Remotely controlled — A skipper can control the vessel from any location and has power over all operations necessary for control. This method requires a reliable data connection.

Clearly, „autonomous" or "automated" is not synonymous with "unmanned". On board a ship, there are more tasks than just steering the vessel. Additional tasks include inspection, maintenance and repairs. If a ship is unmanned, such tasks would have to be performed either by machines or, after docking, by shore personnel.

The current status of autonomous and automated shipping

The greatest challenge in autonomous and automated shipping is the interpretation of highly complex traffic scenarios and the resulting options for action. This is particularly true in inland waterway transport. Considerations and approaches to solutions for this challenge have been around for a few years. Initial projects are underway, including at the Entwicklungszentrum für Schiffstechnik und Transportsysteme e. V. (Development Center for Ship Technology and Transport Systems) in Duisburg, Germany, with whom we have had a working relationship for several years now. One of their focal points is the research of new developments for inland navigation.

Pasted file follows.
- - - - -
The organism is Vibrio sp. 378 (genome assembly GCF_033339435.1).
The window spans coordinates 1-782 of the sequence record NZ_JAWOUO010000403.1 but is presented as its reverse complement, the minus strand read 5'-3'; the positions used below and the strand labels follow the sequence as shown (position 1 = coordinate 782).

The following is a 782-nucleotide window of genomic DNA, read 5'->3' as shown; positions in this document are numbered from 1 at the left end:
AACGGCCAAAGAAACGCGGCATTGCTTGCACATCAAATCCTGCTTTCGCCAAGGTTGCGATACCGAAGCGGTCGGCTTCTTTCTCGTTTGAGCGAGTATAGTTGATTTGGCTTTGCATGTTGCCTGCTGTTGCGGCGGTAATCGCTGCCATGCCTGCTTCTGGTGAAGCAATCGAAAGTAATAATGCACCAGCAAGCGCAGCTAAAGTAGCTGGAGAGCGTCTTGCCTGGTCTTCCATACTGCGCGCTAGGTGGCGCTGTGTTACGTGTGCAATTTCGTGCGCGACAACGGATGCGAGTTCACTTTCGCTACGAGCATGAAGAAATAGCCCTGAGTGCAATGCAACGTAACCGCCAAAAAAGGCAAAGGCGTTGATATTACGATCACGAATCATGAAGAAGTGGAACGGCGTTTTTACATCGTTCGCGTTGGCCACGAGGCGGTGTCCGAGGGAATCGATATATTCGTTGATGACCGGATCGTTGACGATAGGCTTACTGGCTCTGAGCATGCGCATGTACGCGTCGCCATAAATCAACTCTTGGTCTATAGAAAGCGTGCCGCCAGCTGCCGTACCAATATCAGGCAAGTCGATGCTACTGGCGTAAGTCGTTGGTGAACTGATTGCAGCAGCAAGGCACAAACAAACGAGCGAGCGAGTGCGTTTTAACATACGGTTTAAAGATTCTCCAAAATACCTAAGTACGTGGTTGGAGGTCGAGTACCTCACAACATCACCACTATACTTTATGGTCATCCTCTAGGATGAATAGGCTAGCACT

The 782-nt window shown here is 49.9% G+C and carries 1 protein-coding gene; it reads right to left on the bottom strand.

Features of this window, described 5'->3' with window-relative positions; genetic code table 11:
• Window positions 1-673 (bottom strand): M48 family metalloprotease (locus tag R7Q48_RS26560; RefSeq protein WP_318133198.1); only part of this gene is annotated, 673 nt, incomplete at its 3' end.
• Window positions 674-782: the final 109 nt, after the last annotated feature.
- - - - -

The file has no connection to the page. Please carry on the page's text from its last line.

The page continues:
The experimental vessels that have overwhelmingly been used for such projects up until now have always had their limitations regarding their suitability to generate data applicable to real-world environments. Research projects such as ELLA and Smart & Green are intended to change this.

The inland freighter of the future

ELLA is "a model-scale development platform for maneuver automation" (DST). In other words, it is a battery-powered inland vessel model built to a scale of 1:6 and intended for research into highly automated driving on inland waterways. It is suitable for use on canals and lakes. Due to its driving characteristics and hull shape, it should allow the transfer of observations and research results to industrially used inland vessels on a wholly different level than it was possible up until now.

ELLA is meant to plan and execute docking and casting-off maneuvers, as well as sluice gate and bridge passages autonomously. This would make it the world's first inland waterway vessel model capable of fully autonomous operation. It would provide a unique opportunity to collect empirical data in terms of parameters such as environmental recognition, path planning and path tracking that can be transferred to "real" inland waterway vessels.